AFTERSHOCKS continued to threaten the stability of a swollen “quake lake” in south-west China, amid urgent efforts to drain its rising waters to prevent a flood downstream.
A 5.0-magnitude aftershock rattled the area of quake-devastated Sichuan province where the lake is located yesterday, US seismologists reported. An aftershock of the same strength struck the region on Sunday.
A local official in the city of Mianyang, located not far from the Tangjiashan lake, said the aftershocks had so far not had any impact on the unstable body of water.
But Xinhua said Sunday’s tremor had caused “massive landslides” on nearby mountains, and state television said that the situation remained “highly dangerous”, with hundreds of thousands of people living downstream.
The lake has become one of the most pressing issues in the aftermath of the May 12 quake that struck mountainous Sichuan, killing 69,142 and leaving 17,551 others missing, according to the latest toll.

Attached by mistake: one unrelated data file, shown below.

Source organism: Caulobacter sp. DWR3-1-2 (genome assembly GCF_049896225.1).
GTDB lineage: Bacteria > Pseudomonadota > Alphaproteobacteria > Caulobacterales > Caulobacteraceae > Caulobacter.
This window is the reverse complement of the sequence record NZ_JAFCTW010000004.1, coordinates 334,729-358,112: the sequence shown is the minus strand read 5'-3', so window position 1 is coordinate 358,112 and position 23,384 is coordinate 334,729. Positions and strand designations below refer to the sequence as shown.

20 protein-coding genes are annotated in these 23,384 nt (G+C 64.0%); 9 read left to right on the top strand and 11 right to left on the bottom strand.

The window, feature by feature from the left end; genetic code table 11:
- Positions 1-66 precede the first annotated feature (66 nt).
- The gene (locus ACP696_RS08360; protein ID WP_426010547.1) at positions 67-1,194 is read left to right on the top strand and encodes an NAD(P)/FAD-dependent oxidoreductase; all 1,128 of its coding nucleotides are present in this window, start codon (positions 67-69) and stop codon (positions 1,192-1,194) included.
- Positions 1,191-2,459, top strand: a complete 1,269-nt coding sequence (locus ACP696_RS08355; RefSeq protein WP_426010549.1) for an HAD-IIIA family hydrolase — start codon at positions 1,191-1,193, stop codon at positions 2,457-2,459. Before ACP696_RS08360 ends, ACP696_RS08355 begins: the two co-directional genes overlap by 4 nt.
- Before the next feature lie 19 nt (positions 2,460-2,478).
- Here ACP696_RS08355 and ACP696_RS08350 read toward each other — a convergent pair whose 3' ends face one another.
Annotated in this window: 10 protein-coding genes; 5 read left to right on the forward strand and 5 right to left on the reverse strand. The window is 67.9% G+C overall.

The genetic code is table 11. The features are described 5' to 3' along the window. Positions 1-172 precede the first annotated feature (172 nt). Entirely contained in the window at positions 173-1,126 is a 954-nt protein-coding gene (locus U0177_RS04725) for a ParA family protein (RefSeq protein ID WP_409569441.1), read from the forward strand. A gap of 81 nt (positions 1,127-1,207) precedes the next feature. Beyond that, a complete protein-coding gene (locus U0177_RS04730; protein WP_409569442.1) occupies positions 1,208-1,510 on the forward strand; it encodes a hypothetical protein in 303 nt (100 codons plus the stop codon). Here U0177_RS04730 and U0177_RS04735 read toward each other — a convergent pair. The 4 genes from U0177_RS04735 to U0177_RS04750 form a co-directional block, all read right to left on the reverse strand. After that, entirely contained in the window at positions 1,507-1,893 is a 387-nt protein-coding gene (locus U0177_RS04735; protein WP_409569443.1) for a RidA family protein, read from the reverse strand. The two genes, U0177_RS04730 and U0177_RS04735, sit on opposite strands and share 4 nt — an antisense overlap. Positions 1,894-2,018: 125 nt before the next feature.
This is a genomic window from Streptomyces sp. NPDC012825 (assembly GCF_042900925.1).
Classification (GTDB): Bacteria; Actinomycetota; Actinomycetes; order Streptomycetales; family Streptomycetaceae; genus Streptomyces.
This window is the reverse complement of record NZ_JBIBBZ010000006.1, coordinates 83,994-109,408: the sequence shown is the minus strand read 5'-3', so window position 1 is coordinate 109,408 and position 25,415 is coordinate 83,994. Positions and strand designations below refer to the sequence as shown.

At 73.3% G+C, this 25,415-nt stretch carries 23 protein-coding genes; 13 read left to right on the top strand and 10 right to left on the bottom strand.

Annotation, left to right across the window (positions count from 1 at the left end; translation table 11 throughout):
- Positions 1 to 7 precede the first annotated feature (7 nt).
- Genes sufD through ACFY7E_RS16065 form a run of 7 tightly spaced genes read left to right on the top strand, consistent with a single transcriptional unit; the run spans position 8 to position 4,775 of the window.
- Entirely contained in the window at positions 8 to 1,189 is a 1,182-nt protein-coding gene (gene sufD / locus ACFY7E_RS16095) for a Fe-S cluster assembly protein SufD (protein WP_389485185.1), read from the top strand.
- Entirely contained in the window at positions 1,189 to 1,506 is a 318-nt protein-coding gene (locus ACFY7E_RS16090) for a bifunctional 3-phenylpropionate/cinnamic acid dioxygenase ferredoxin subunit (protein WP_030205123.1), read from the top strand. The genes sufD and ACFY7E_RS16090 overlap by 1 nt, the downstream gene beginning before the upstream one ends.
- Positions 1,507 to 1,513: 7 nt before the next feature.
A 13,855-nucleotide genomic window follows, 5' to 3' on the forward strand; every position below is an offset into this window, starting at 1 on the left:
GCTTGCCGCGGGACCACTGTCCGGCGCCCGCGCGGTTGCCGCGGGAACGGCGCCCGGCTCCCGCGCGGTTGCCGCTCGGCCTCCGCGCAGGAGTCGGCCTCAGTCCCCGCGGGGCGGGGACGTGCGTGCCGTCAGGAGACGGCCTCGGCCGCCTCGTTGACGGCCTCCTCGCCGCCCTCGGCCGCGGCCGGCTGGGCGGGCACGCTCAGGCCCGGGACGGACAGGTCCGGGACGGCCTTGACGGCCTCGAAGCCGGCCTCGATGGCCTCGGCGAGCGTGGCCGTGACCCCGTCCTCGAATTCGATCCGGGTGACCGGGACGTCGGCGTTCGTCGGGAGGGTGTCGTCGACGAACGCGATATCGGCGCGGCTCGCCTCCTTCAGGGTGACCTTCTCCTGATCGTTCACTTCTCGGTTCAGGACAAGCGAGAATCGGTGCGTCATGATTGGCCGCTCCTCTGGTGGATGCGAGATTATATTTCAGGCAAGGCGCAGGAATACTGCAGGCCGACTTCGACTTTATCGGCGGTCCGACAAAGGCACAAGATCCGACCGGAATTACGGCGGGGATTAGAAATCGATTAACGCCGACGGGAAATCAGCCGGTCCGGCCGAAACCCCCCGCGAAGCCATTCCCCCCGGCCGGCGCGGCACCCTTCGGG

Millions more have been left homeless by the 8.0-magnitude quake, which triggered huge landslides that blocked rivers and created more than 30 unstable “quake lakes”.
The water resources ministry said the water level had risen by nearly one metre in a 24-hour period.
About 6,900 cubic metres of water — the equivalent of nearly three Olympic-sized swimming pools — were flowing into the lake every minute, the ministry said.
Torrential rain was forecast for much of southern China over the next few days, but was not expected to affect quake-hit areas of Sichuan, the country’s meteorological centre said.
The quake zone was due to see searing hot temperatures — an unwelcome piece of news for the millions of displaced people living in tents.
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